UPDATE: Judge Beckloff approved the memorabilia tour on Aug. 21. Jackson's estate stands to earn around $6 million.
Michael Jackson couture is just around the corner.
A judge on Monday approved deals proposed by the administrators of the artist's estate to market clothing and various other types of Jackson-branded merchandise, but the wheeling and dealing ground to a halt when Katherine Jackson objected to a plan to take memorabilia that M.J. actually touched and wore on tour.
Not that the King of Pop's mother thinks the memorabilia tour proposed by AEG Live is a bad idea. She just thinks there's more gold in the mine that AEG has yet to tap into.
Burt Levitch, one of Katherine's attorneys, said he feared that the administrators were trying to portray his client as greedy—which is not the case, he insisted. In addition to wanting to further discuss the split of the proceeds from such a venture, she harbors continued concerns about her son's legacy.
On Friday, Katherine and her attorneys agreed to AEG's sale of hours of Jackson rehearsal footage to Columbia Pictures for $60 million, and today they withdrew any objections to the various merchandising deals in the works.
Estate attorney Howard Weitzman warned that dragging their feet on the memorabilia tour, which needs to be finalized by Friday in order to time the opening of the exhibition to coincide with the film's premiere, could cost them millions.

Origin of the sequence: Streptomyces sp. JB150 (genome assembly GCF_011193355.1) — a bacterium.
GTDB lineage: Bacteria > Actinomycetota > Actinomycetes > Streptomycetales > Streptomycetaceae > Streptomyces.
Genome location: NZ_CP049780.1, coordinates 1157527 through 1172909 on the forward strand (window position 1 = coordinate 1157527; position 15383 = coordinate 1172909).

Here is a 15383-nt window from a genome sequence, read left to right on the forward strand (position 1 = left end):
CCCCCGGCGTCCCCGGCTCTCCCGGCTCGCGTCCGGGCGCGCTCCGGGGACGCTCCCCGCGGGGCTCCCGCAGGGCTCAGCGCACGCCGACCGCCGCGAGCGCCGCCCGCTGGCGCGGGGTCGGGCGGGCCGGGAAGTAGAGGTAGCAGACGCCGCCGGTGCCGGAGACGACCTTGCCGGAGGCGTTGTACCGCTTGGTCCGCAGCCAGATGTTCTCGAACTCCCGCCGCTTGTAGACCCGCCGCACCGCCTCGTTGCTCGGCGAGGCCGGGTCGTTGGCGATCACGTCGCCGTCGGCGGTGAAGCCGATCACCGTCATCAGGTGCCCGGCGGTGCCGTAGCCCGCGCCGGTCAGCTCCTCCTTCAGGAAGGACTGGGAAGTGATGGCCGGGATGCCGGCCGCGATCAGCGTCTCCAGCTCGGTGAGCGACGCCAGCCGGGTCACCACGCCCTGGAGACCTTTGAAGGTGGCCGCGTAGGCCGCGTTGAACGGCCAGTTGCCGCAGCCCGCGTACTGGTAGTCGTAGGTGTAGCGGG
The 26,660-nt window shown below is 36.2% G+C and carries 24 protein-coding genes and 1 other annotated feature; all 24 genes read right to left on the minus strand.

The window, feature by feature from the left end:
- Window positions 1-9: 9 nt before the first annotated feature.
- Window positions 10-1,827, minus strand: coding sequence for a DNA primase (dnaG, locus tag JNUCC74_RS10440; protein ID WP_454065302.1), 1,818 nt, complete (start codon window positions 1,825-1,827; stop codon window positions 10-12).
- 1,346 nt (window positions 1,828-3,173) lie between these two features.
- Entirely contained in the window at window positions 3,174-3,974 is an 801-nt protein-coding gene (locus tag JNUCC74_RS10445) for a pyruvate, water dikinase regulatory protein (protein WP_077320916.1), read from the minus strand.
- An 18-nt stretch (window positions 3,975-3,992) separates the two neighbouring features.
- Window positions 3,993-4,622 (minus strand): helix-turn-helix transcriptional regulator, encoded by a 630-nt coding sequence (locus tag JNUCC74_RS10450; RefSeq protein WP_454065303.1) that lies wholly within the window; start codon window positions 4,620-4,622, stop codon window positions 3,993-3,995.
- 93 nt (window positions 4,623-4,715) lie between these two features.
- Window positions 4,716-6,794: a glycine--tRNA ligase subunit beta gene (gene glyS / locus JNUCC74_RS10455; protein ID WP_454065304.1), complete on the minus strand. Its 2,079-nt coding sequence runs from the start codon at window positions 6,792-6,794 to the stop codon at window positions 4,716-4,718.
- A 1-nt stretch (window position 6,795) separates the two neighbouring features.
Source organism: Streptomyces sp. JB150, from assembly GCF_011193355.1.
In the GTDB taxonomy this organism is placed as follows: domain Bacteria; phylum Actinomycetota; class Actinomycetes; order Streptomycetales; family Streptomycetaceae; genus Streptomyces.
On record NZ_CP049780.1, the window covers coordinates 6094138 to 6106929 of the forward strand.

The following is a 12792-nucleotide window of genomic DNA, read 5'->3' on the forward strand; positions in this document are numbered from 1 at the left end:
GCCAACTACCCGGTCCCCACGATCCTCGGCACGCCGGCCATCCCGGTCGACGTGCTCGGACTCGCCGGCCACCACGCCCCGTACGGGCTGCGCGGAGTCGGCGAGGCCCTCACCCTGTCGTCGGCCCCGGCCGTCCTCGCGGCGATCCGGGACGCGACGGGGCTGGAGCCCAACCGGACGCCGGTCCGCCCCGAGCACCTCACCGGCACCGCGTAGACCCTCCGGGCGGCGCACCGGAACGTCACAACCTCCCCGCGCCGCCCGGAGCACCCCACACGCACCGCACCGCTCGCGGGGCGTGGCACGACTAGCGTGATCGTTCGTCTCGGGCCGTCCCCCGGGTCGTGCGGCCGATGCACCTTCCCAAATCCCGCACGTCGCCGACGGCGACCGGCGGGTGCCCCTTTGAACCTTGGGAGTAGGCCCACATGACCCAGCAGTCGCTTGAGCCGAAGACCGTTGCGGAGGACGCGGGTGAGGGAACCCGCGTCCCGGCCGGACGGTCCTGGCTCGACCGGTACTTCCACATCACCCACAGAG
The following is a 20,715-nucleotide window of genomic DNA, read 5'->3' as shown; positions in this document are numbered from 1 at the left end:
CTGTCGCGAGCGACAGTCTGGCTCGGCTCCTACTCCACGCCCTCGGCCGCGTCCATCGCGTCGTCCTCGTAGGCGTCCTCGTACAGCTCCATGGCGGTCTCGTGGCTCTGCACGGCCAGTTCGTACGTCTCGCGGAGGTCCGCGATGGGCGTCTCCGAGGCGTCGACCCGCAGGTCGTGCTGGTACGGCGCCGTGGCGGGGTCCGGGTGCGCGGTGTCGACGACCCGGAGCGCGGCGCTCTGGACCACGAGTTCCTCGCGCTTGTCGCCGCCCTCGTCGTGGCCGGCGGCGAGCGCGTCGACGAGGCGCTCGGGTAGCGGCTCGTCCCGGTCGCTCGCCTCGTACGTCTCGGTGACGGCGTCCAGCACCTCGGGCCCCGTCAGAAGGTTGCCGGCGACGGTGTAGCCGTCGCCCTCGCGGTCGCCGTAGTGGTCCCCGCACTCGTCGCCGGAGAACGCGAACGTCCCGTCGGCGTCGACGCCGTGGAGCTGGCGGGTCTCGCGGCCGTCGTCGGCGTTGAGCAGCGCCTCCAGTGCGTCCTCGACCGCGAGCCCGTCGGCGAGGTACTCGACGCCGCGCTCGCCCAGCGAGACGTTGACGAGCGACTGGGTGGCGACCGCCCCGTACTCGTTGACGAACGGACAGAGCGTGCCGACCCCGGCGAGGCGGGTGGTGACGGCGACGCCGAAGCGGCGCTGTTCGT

"I see the delay as a real problem for the estate," agreed Los Angeles Superior Court Judge Mitchell Beckloff, who set a follow-up hearing for Friday.
"She doesn't own the property," the judge said in reference to Katherine's request for authority to sign off on the final deal. "There's no reason to make her a signatory to those agreements."
Katherine's attorneys said today that they plan to show that "not only can more money be generated, but that the legacy can be better protected."
Attorney Margaret Lodise, whom Beckloff appointed last week to represent the interests of Jackson children Prince Michael, Paris and Prince II, says that she won't stand in the way of the memorabilia tour.
"I hope we won't be nitpicking each and every deal," Weitzman said after court today, "because there will be many deals in the future."
Meanwhile, Beckloff confirmed that cardiologist Conrad Murray's name "has been floated" as a potential target for a wrongful-death lawsuit, but that it was "premature" to discuss details.
Murray, who was employed as Jackson's private doctor and was at the singer's home when he went into cardiac arrest June 25, is currently the subject of a manslaughter investigation being conducted by the LAPD in accordance with the Drug Enforcement Administration and California Attorney General's Office.
—Additional reporting by Lindsay Miller
Get all the news on Michael Jackson as fast as we can write it.